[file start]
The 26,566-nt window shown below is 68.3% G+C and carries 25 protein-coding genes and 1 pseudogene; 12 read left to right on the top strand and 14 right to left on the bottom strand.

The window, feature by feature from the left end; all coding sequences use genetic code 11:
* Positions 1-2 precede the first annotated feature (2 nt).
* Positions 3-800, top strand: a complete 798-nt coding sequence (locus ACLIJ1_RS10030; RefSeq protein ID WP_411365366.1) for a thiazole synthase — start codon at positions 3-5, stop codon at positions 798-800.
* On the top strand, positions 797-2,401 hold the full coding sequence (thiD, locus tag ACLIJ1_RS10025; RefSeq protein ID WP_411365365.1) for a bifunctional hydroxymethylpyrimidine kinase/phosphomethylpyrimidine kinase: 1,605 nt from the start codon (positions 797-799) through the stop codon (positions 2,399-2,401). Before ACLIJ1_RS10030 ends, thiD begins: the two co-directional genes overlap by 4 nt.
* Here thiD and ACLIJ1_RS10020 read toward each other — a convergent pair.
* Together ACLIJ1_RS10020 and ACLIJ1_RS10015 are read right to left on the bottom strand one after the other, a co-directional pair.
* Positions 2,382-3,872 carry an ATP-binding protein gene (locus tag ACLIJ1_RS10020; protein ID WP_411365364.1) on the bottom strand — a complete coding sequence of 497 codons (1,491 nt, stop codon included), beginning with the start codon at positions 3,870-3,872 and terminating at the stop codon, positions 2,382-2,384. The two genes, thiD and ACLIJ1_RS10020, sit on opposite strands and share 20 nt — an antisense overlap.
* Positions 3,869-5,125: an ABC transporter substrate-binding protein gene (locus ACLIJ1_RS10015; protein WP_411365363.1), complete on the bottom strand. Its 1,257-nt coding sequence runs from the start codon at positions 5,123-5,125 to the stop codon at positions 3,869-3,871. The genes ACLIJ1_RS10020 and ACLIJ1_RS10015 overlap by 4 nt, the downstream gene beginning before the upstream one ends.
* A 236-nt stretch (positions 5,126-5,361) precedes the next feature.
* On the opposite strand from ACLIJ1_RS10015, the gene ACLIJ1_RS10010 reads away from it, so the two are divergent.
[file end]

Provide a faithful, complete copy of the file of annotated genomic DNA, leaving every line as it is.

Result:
The 26,566-nt window shown below is 68.3% G+C and carries 25 protein-coding genes and 1 pseudogene; 12 read left to right on the top strand and 14 right to left on the bottom strand.

The window, feature by feature from the left end; all coding sequences use genetic code 11:
* Positions 1-2 precede the first annotated feature (2 nt).
* Positions 3-800, top strand: a complete 798-nt coding sequence (locus ACLIJ1_RS10030; RefSeq protein ID WP_411365366.1) for a thiazole synthase — start codon at positions 3-5, stop codon at positions 798-800.
* On the top strand, positions 797-2,401 hold the full coding sequence (thiD, locus tag ACLIJ1_RS10025; RefSeq protein ID WP_411365365.1) for a bifunctional hydroxymethylpyrimidine kinase/phosphomethylpyrimidine kinase: 1,605 nt from the start codon (positions 797-799) through the stop codon (positions 2,399-2,401). Before ACLIJ1_RS10030 ends, thiD begins: the two co-directional genes overlap by 4 nt.
* Here thiD and ACLIJ1_RS10020 read toward each other — a convergent pair.
* Together ACLIJ1_RS10020 and ACLIJ1_RS10015 are read right to left on the bottom strand one after the other, a co-directional pair.
* Positions 2,382-3,872 carry an ATP-binding protein gene (locus tag ACLIJ1_RS10020; protein ID WP_411365364.1) on the bottom strand — a complete coding sequence of 497 codons (1,491 nt, stop codon included), beginning with the start codon at positions 3,870-3,872 and terminating at the stop codon, positions 2,382-2,384. The two genes, thiD and ACLIJ1_RS10020, sit on opposite strands and share 20 nt — an antisense overlap.
* Positions 3,869-5,125: an ABC transporter substrate-binding protein gene (locus ACLIJ1_RS10015; protein WP_411365363.1), complete on the bottom strand. Its 1,257-nt coding sequence runs from the start codon at positions 5,123-5,125 to the stop codon at positions 3,869-3,871. The genes ACLIJ1_RS10020 and ACLIJ1_RS10015 overlap by 4 nt, the downstream gene beginning before the upstream one ends.
* A 236-nt stretch (positions 5,126-5,361) precedes the next feature.
* On the opposite strand from ACLIJ1_RS10015, the gene ACLIJ1_RS10010 reads away from it, so the two are divergent.